12 districts affected
88,700 Households in need of urgent humanitarian assistance
47,000 hectares estimated to be destroyed by AML
$1,150,000needed by the FAO to assist the affected districts in Zambia
On 4 September 2020, the Food and Agriculture Organization of the United Nations (FAO) in Accra warned that Outbreaks of African Migratory Locust (AML) are threatening the food security and livelihoods of millions of people in Botswana, Namibia, Zambia and Zimbabwe. The AML outbreaks in southern Africa are separate to the Desert Locust emergency in Eastern Africa. Locusts are among the most destructive pests in the world. One swarm can contain tens of millions of adults - there are currently multiple swarms in the southern region. A single swarm can eat as much in one day as 2,500 people, demolishing crops and livestock pasture in a matter of hours.
In Zambia the outbreak of the AML affects parts of Central, Southern and Western Provinces. Affected districts include Shibuyunji, Mumbwa, Itezhi-tezhi, Kazungula, Namwala, Sesheke, Nalolo, Mongu, Mwandi, Kalabo,
Senanga and Sioma. The invasion has become very serious in Sesheke, Mwandi and Sioma in Western and Kazungula in Southern Provinces. The outbreak of the locusts has the potential to disrupt the 2020/2021 agricultural season that is due to start in October/November and thereby affect household and national food security.
In March 2020, an outbreak of the AML was reported in Kazungula district of Southern Province. Immediately, the Ministry of Agriculture and the International Red Locust Control Organization for Central and Southern Africa carried out ground and aerial surveys in Kazungula district and confirmed the outbreak of African Migratory Locusts. More than 22,000 hectares in the Simahala, Kasaya and Subilo plains along the Zambezi River have been surveyed during this exercise. While some of the affected districts were classified potential or at risk, crop and pasture loss in the 12 confirmed districts (Namwala, Itezhi tezhi, Kazungula, Mongu, Kalabo, Senanga, Nalolo, Mwandi, Sesheke, Sioma,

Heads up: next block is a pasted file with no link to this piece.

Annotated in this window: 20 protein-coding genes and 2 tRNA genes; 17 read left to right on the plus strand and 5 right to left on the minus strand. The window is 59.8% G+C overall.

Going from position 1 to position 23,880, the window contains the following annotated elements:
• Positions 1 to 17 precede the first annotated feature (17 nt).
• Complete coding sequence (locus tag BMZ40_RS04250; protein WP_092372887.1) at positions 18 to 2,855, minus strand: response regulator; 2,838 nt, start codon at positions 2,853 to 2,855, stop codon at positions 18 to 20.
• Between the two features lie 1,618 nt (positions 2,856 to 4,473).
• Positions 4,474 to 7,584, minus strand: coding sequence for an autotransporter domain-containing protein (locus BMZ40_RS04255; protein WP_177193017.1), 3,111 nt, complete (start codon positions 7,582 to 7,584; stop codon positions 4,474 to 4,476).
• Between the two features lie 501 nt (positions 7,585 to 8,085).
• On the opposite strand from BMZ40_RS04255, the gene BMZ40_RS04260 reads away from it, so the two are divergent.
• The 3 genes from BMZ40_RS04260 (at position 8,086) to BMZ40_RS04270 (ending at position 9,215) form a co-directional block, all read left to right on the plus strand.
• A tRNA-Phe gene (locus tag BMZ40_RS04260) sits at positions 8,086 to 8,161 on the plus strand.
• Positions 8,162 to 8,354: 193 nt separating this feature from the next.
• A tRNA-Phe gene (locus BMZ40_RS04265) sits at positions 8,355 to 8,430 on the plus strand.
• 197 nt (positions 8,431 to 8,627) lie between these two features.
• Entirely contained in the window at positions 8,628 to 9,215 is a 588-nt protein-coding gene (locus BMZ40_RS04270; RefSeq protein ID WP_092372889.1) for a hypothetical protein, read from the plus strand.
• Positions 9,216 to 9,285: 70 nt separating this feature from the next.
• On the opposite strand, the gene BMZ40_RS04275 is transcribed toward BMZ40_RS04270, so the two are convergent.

Mumbwa, and Shibuyunji) is estimated at above 362,461 tons from 282,901 hectares, affecting more than 88,712 households (443,560 people). If it escalates to neighbouring districts and countries not yet affected into 2020/21 planting season, a total land for both crops and pasture of over 13,307,000 hectares might be affected. It is worth noting that farmers in western province plant their maize in the dambos (shallow wetlands) by mid -October and that rice is about to be planted in the plains. Given the current locust outbreak, farmers are now reluctant to plant their crops and this may have a negative impact on their household food security.